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Sample records for chronic macrophage-mediated demyelinating

  1. Interleukin-10 overexpression promotes Fas-ligand-dependent chronic macrophage-mediated demyelinating polyneuropathy.

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    Dru S Dace

    Full Text Available BACKGROUND: Demyelinating polyneuropathy is a debilitating, poorly understood disease that can exist in acute (Guillain-Barré syndrome or chronic forms. Interleukin-10 (IL-10, although traditionally considered an anti-inflammatory cytokine, has also been implicated in promoting abnormal angiogenesis in the eye and in the pathobiology of autoimmune diseases such as lupus and encephalomyelitis. PRINCIPAL FINDINGS: Overexpression of IL-10 in a transgenic mouse model leads to macrophage-mediated demyelinating polyneuropathy. IL-10 upregulates ICAM-1 within neural tissues, promoting massive macrophage influx, inflammation-induced demyelination, and subsequent loss of neural tissue resulting in muscle weakness and paralysis. The primary insult is to perineural myelin followed by secondary axonal loss. Infiltrating macrophages within the peripheral nerves demonstrate a highly pro-inflammatory signature. Macrophages are central players in the pathophysiology, as in vivo depletion of macrophages using clodronate liposomes reverses the phenotype, including progressive nerve loss and paralysis. Macrophage-mediate demyelination is dependent on Fas-ligand (FasL-mediated Schwann cell death. SIGNIFICANCE: These findings mimic the human disease chronic idiopathic demyelinating polyneuropathy (CIDP and may also promote further understanding of the pathobiology of related conditions such as acute idiopathic demyelinating polyneuropathy (AIDP or Guillain-Barré syndrome.

  2. Chronic inflammatory demyelinative polyneuropathy

    DEFF Research Database (Denmark)

    Said, Gérard; Krarup, Christian

    2013-01-01

    Chronic inflammatory demyelinative polyneuropathy (CIDP) is an acquired polyneuropathy presumably of immunological origin. It is characterized by a progressive or a relapsing course with predominant motor deficit. The diagnosis rests on the association of non-length-dependent predominantly motor ...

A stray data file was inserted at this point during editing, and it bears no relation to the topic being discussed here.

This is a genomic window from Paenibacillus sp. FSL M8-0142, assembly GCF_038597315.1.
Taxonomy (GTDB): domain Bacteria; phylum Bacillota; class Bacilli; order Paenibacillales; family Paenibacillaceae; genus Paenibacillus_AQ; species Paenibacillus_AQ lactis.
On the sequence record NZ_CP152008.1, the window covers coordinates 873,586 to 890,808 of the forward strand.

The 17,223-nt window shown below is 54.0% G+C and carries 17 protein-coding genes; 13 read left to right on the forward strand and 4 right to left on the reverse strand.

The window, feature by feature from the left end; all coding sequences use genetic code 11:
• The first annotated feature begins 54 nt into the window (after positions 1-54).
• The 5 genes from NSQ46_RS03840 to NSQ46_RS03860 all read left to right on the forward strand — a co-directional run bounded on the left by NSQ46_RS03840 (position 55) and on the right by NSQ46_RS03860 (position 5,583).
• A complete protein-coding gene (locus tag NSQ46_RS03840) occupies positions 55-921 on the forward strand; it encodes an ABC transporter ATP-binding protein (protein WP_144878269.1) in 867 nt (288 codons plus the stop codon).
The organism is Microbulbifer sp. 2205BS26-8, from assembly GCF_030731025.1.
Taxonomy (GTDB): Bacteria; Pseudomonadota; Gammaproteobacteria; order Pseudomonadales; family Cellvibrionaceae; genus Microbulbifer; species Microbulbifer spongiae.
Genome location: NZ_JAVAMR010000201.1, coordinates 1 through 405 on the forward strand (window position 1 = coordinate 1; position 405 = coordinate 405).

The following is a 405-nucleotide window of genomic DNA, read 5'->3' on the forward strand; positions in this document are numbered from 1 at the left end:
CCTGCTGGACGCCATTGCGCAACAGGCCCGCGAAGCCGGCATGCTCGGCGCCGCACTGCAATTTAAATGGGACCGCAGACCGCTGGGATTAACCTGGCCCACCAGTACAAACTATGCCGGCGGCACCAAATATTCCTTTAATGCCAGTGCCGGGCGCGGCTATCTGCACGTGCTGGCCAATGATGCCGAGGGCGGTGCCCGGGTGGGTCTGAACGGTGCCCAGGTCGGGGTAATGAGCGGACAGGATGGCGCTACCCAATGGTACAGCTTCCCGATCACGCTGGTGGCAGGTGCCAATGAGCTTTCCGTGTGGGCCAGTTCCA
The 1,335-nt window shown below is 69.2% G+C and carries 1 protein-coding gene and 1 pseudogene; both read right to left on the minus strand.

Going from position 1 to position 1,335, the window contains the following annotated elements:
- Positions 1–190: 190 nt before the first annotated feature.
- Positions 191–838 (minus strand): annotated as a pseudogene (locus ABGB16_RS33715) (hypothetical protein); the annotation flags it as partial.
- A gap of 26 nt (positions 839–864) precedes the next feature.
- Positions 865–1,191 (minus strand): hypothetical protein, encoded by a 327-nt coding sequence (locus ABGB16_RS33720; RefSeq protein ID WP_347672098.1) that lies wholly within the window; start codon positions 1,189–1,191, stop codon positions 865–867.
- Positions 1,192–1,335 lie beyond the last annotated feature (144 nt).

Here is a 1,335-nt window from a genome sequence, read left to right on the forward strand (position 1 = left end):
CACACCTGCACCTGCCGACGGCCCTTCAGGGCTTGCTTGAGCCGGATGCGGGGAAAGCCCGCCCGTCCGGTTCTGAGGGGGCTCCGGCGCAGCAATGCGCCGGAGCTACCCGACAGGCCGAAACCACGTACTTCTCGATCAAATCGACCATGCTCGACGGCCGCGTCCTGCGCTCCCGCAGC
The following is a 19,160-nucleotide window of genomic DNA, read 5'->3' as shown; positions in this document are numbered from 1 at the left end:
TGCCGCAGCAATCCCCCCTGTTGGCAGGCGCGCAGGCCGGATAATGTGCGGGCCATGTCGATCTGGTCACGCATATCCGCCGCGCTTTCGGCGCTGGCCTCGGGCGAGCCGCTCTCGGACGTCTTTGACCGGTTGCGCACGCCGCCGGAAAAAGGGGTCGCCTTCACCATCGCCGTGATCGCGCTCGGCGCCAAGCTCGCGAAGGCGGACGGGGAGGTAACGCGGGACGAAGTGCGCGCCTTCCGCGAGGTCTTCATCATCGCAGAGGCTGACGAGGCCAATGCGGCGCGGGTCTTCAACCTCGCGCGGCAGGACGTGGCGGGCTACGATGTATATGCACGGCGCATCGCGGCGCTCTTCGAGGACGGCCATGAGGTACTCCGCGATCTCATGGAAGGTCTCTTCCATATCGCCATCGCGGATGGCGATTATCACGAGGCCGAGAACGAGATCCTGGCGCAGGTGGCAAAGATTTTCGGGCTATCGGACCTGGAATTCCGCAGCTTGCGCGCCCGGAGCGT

3. [Chronic inflammatory demyelinating polyradiculoneuropathy].

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    Franques, J; Azulay, J-P; Pouget, J; Attarian, S

    2010-06-01

    Chronic inflammatory demyelinating polyradiculoneuropathy (CIDP) is a demyelinating chronic neuropathy of immune origin whose diagnosis is based upon clinical, biological and electrophysiological data; previously critical to the diagnosis the nerve biopsy is now restricted to the rare situations where accurate diagnosis cannot be reached using these data alone. CIDP are mainly idiopathic, but a few associated diseases must be sought for as they require specific attention. Such associated diseases must particularly be discussed when the manifestations are severe or resistant to immunomodulating or immunosuppressive agents. Indeed, idiopathic CIDP are usually responsive to these treatments. The effectiveness of these treatments is limited by the importance of the secondary axonal loss. The dependence or the resistance may sometimes justify the association of several immunomodulating treatments. A single randomized controlled trial support the use of cytotoxic drugs and none with rituximab.

  4. Chronic inflammatory demyelinating polyradiculoneuropathy.

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    Van den Bergh, Peter Y K; Rajabally, Yusuf A

    2013-06-01

    Chronic inflammatory demyelinating polyradiculoneuropathy (CIDP) is the most common autoimmune neuropathy. The diagnosis depends on the clinical presentation with a progressive or relapsing course over at least 2 months and electrophysiological evidence of primary demyelination. Whereas typical CIDP is quite easily recognizable because virtually no other neuropathies present with both distal and proximal motor and sensory deficit, atypical CIDP, focal and multifocal variants in particular, may represent a difficult diagnostic challenge. CIDP very likely is an underdiagnosed condition as suggested also by a positive correlation between prevalence rates and sensitivity of electrophysiological criteria. Since no 'gold standard' diagnostic marker exists, electrophysiological criteria have been optimized to be at the same time as sensitive and as specific as possible. Additional supportive laboratory features, such as increased spinal fluid protein, MRI abnormalities of nerve segments, and in selected cases nerve biopsy lead to the correct diagnosis in the large majority of the cases. Objective clinical improvement following immune therapy is also a useful parameter to confirm the diagnosis. The pathogenesis and pathophysiology of CIDP remain poorly understood, but the available evidence for an inflammatory origin is quite convincing. Steroids, intravenous immunoglobulin (IVIG), and plasma exchange (PE) have been proven to be effective treatments. IVIG usually leads to rapid improvement, which is useful in severely disabled patients. Repeat treatment over regular time intervals for many years is often necessary. The effect of steroids is slower and the side-effect profile may be problematic, but they may induce disease remission more frequently than IVIG. An important and as of yet uncompletely resolved issue is the evaluation of long-term outcome to determine whether the disease is still active and responsive to treatment.